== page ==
Sanders also wants to dismantle the NAFTA and CAFTA trade agreements and stop the Keystone XL pipeline. He also promises to legislate for a federal minimum wage of $15 an hour, paid sick time, paid vacations, and access to paid family leave. All this of course will damage corporate America, destroy jobs, and reduce Federal tax revenues. So who knows how he will pay for all the things he’s promised.
On abortion he says, “Let’s say it loud and clear: Women control their bodies — not the government.” Yet he proposes to federally fund abortion on demand. Which is really saying women control their bodies, but don’t have to take responsibility because the taxpayers will do that.
Sanders says he will “demilitarise the police”, which sounds like it may save money, but who knows what that will mean for the safety and security of the population. Not to mention the police, who are seriously out-gunned by criminals.
One point the Liberals don’t like to talk about too much is Bernie Sanders support for Israel. Most liberals are pro-Palestinian and anti-Israeli. But I guess being Jewish means that Sanders says that he supports a two state solution, or at least, “the Palestinians have a right to a state, while Israel has a right to security.” Not that he has any pearls of wisdom on how to achieve that.
Sanders’ whole Middle Eastern narrative is basically to remind us that he voted against the international coalition’s invasion of Iraq. He has little to say on how he’d fix the Middle East, deal with ISIS, screen refugees, approach relations with Russia, and so on.
In almost all areas of politics today social media presence and slogans seem to count more than ideas, substance, and successful experience.
The Real Donald Trump
I watched a couple of campaign speeches by Donald Trump (here and here) to see if I could get a better feel for him than they media’s presentation as a bombastic, sexist, racist, foolish figure who would be a loose cannon in office.
There seemed to be at least one loud anti-Trump protester at every rally, disrupting proceedings and getting themselves on the evening news. But that didn’t faze Trump, like it did Clinton. Rather than turn away from the protesters, he focuses on them. He calls for them to be thrown out, bemoaning the slowness of the police, saying that won’t happen under his presidency. A lot of his speeches involved showmanship, boasting, and even gloating about rivals. But in the speeches I watched, Trump spent a good part of his time talking about an issue which could be called left-wing — trade restrictions.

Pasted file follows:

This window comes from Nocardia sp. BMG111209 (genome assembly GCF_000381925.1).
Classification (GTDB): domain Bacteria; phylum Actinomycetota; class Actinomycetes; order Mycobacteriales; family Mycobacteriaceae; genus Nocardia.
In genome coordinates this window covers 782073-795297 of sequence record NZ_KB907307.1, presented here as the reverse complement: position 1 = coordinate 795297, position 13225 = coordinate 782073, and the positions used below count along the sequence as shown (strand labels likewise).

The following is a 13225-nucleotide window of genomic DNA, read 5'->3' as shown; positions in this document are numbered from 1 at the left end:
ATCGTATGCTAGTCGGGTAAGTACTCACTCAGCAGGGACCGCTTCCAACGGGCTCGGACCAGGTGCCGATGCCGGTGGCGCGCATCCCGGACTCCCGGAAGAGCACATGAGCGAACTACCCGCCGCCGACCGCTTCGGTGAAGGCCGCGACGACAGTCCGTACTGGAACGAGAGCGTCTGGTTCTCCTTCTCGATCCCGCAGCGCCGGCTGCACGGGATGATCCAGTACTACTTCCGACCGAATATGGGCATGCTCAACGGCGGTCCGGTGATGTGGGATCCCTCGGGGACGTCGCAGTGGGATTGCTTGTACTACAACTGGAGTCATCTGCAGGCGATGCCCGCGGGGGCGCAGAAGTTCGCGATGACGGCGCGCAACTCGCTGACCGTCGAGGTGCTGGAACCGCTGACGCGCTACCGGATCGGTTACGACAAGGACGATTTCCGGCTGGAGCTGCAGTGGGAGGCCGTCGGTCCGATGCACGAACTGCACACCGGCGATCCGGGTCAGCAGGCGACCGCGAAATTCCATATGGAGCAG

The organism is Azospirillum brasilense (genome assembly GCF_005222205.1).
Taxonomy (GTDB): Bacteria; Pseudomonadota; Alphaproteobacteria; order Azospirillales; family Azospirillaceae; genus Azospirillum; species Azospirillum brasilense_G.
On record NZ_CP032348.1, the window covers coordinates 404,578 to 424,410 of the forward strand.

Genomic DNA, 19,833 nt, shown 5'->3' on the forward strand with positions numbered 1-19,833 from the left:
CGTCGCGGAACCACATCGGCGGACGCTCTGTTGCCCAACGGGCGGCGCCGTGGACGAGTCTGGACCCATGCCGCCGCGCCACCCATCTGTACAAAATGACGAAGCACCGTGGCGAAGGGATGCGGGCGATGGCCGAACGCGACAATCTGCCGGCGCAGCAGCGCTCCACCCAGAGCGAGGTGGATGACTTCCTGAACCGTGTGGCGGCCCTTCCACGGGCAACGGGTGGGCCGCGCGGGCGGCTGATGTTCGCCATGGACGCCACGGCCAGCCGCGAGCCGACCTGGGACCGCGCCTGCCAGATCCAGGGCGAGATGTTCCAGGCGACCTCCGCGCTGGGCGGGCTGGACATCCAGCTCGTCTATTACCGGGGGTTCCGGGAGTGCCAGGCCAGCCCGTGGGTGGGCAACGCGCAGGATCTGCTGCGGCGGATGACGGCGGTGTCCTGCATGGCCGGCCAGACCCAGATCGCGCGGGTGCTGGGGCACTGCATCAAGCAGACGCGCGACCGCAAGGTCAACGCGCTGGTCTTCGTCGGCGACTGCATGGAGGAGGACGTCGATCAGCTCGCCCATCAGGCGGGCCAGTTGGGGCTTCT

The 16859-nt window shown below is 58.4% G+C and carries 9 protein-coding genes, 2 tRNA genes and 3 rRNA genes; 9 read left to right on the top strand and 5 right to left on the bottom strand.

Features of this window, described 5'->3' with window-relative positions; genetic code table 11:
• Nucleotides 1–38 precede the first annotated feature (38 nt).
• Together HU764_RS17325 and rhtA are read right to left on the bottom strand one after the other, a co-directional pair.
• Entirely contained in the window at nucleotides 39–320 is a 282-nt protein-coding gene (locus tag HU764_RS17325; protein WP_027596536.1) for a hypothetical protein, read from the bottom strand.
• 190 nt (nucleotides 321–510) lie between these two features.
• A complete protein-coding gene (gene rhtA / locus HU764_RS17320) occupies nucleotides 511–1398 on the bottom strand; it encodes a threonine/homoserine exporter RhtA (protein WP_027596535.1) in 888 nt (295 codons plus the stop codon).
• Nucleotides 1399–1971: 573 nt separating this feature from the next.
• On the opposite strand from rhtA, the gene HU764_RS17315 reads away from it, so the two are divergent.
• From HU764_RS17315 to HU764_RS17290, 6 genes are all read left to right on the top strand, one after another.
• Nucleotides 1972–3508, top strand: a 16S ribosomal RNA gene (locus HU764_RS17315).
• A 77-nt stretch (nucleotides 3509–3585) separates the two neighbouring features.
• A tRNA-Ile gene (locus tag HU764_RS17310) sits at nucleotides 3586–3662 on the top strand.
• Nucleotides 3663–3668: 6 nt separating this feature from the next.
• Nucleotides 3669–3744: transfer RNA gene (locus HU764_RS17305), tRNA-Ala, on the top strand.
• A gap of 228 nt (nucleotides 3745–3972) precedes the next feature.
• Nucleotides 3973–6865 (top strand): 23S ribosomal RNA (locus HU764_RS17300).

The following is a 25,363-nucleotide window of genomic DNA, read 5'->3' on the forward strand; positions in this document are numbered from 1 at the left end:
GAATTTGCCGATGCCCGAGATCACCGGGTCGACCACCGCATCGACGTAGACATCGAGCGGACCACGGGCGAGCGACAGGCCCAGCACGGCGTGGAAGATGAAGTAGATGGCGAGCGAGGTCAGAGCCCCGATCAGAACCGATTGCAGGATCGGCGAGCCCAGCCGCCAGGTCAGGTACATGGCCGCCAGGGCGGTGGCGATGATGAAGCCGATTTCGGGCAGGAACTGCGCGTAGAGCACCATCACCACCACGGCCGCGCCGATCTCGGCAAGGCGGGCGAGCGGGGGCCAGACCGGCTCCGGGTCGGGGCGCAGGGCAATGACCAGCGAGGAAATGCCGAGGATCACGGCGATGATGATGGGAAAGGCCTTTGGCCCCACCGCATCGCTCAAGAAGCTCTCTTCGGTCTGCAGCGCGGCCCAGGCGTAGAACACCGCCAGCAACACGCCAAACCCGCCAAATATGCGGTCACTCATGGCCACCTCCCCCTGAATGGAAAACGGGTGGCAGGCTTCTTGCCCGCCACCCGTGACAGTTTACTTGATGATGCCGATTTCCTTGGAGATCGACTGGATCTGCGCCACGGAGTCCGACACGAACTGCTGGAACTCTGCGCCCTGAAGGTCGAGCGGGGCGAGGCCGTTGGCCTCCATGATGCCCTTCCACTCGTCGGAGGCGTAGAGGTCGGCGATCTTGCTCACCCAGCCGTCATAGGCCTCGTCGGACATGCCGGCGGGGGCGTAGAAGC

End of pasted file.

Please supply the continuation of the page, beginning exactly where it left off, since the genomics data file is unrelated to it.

Judging by how much time Trump spent talking about it, trade may be his single biggest concern. Not white supremacy, or his plan to build a wall along the Mexican border, as the media would have you believe. He even talked about trade during the debate on 3 March: when asked about the criticisms by Mitt Romney, he dismissed it and chose instead to talk about trade.
Trump talks about “the destructive free-trade deals our leaders have made,” the many companies that have moved their production facilities to other lands, the phone calls he will make to those companies’ CEOs in order to threaten them with steep tariffs unless they move back to the US.
Trump has another favorite left-wing idea: under his leadership he says, the government would “start competitive bidding in the drug industry”.
Trump also described how the government is forced to buy “lousy but expensive airplanes,” thanks to the power of industry lobbyists. He says he will bring competitive bidding to the defense contractors.
Trade is an issue that polarizes Americans by socio-economic status. To the professional class, which encompasses the vast majority of media figures, economists, Washington officials and Democratic power-brokers, what they call “free trade” is something so obviously good and noble it doesn’t require explanation or inquiry or even thought.
Republican and Democratic leaders alike agree on this, but to the remaining 80% or 90% of America (just like in Australia), trade means something very different. They think that any deal which puts America at a disadvantage should been banned, without of course looking at the bigger picture. The instinct of the bulk of any country is that their existing industries should be protected.
This video shows a room full of workers at a Carrier air conditioning plant in Indiana being told by an officer of the company that the factory is being moved to Monterrey, Mexico, and that they’re all going to lose their jobs.
As I watched it, I thought of all the arguments over trade that we’ve had in Australia, and in the US since the early 1990’s. As an economist I support free trade, which forces countries to focus on their areas of comparative advantage rather than artificially supporting uncompetitive industries. But I know that the ‘average’ person just looks at industries and jobs which have moved overseas to areas of cheap labor.